Nuts - I had to strain my ears to even pick up any Swedish accent in your speech. It's there, but barely - you lack the lilt that is regarded as stereotypical of Swedish speakers, e.g. as in everyone's favourite example, the Swedish chef on Sesame Street: https://www.youtube.com/watch?v=0Q8o61kqFvA

The Swedish chef always reminds me of Birger, for reasons I can't quite put my finger on.

By John Massey (not verified) on 03 Aug 2014 #permalink

Birger, when I meet you in Umeå in September I expect you to shout BORK BORK BORK!

Bah..."in whose two room timber structure hospital I was born".

By John Massey (not verified) on 03 Aug 2014 #permalink

Decisions decisions - on the one hand, a thunderstorm warning has been issued, and there is lightning flashing at all points of the compass. One has to question the wisdom of going out in it mounted on a large aluminium object.

On the other hand, it's blowing a fairly stiff nor-easter which would blow me straight up the river on my bicycle, which is exactly where I want to go.

By John Massey (not verified) on 03 Aug 2014 #permalink

Birger - here's Razib Khan's take on the 'feminisation' paper - like he says "it isn't wrong on the face of it."


That reminded me of this:


I was quite taken by Helga Vierich's long exposition in the comments here: http://www.unz.com/gnxp/domestication-due-to-the-neural-crest/

It's all too difficult for me - I wish someone would just figure out the answer and tell me. I just want to know the Truth, whatever it is. It's not too much to ask, is it?

By John Massey (not verified) on 03 Aug 2014 #permalink

Yeah "pedagogy" is too close to "pedophile", by far the most common use of that prefix. People may know what it means but it just sounds dirty. Kind of how you can't say "niggardly" any more without shocking anyone.

Actually, "pédagogique" also comes up a lot in French (and as "pedagogical" in English written by French people), so it's not just Scandinavians that use it. But yes, it's completely extinct in English. Use "educational" instead. Plus it's easier to type!

Pedagogical isn't completely extinct in English - it is a little archaic and tends to be used as a written form as it is challenge to pronounce. I am the chair of governors of a school and recently had to give an end of year speech. I was going to use 'pedagogical' but rehearsing it I was worried I'd mispronounce it so I copped out and used 'educational'

By Neil Howlett (not verified) on 03 Aug 2014 #permalink

A word that is definitely under-utilised is "didactic". I'd like to see that used very much more than it is, these days.

By John Feudal-Overlord (not verified) on 04 Aug 2014 #permalink

Regarding similar-sounding words, a guy in USA just got sacked from his job for using the word "homophone" -on his *private* web site!
Next: Homophone marriage?

Martin, I am more a "Duh!" guy than a "Bork" guy.

By Birger Johansson (not verified) on 04 Aug 2014 #permalink

"It's not as bad as it looks" LMAO!!!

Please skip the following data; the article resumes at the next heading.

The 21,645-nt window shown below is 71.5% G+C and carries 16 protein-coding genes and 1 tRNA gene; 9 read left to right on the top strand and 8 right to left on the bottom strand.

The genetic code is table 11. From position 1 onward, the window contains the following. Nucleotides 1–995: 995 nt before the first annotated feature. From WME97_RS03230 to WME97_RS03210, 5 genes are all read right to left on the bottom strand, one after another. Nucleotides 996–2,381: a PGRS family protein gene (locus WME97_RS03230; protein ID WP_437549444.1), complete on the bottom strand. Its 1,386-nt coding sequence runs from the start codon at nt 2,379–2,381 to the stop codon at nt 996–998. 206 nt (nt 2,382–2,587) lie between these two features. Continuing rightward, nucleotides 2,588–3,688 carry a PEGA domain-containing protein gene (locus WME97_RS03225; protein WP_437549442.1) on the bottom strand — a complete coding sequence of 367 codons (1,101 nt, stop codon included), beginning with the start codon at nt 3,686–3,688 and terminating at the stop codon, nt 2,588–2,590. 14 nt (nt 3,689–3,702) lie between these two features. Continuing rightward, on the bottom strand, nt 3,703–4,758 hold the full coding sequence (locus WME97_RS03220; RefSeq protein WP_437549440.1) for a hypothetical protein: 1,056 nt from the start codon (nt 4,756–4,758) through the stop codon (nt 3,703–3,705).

If my grandfather had been stuffed into an Ikea bag, I would have been absolutely delighted - preferably while he was still alive.

By John Feudal-Overlord (not verified) on 04 Aug 2014 #permalink

Kevin @22: There is a medical specialty, pediatrics, and doctors with that specialty are called pediatricians. Most children see such doctors. But yes, there have been people who have mistaken pediatricians for pedophiles. I hear that this has been an issue in the UK as well as the US.

This is probably fallout from people not learning the Greek and Latin roots of many English words (some of which have been borrowed into other languages). Another symptom is people forgetting (or never learning in the first place) plural forms that derive from Greek and Latin. For example, there is a local Beatles cover band called the Spectras [sic]. AARGH! I've seen them once, and they appear to be my age or older, so they should know better. One spectrum, two spectra. Is that so hard?

By Eric Lund (not verified) on 04 Aug 2014 #permalink

My colleagues quite happily write "a centra", for which a swift death is of course far too lenient a punishment.

Well, it's understandable for somebody who speaks English as a second language to botch the occasional irregular plural. Or a child who is too young to know better. That's what copy editors are for: fixing small problems of this nature.

But many (not all, this being a university) of the people I work with are native English speakers. They are supposed to know that, e.g., it's either "this phenomenon" or "these phenomena", never "this phenomena". Likewise with data: if you have only one, it's a datum.

And to think that only 50 years ago, the Canadian comedy duo Wayne and Shuster could get a guaranteed laugh with something like this (the bar in question is in ancient Rome):

Bartender: What are you drinking?
Customer: Get me a martinus.
Bartender: You mean martini.
Customer: If I want two, I'll ask for them.

By Eric Lund (not verified) on 04 Aug 2014 #permalink

In my specialty (databases) the datum/data distinction has become such an ugly pedantry that I eschew it in business writing, though I know better.

You could always pass that one to some philological colleagues, or make them write the Swedish equivalent of German usw. "und so weiter."

"for which a swift death is of course far too lenient a punishment."
(Bond reference) Send in SPECTRE.

"My little babies just turned 16 and 11."
Soon they are old enough to use bad horror films as comedies. I like how "Jason" only moves with a slow, menacing walk and yet manages to catch up with healthy scared teenagers running for their lives. Making shortcuts through spacetime? Maybe he used to be a librarian.

By Birger Johansson (not verified) on 05 Aug 2014 #permalink

It was the rats. They ate the tree seeds.

By John Massey (not verified) on 05 Aug 2014 #permalink

From link @ 37 "Vast methane plumes have been discovered boiling up from the seafloor of the Arctic ocean"
In this case the rats are those who fund climate change deniers.

By Birger Johansson (not verified) on 05 Aug 2014 #permalink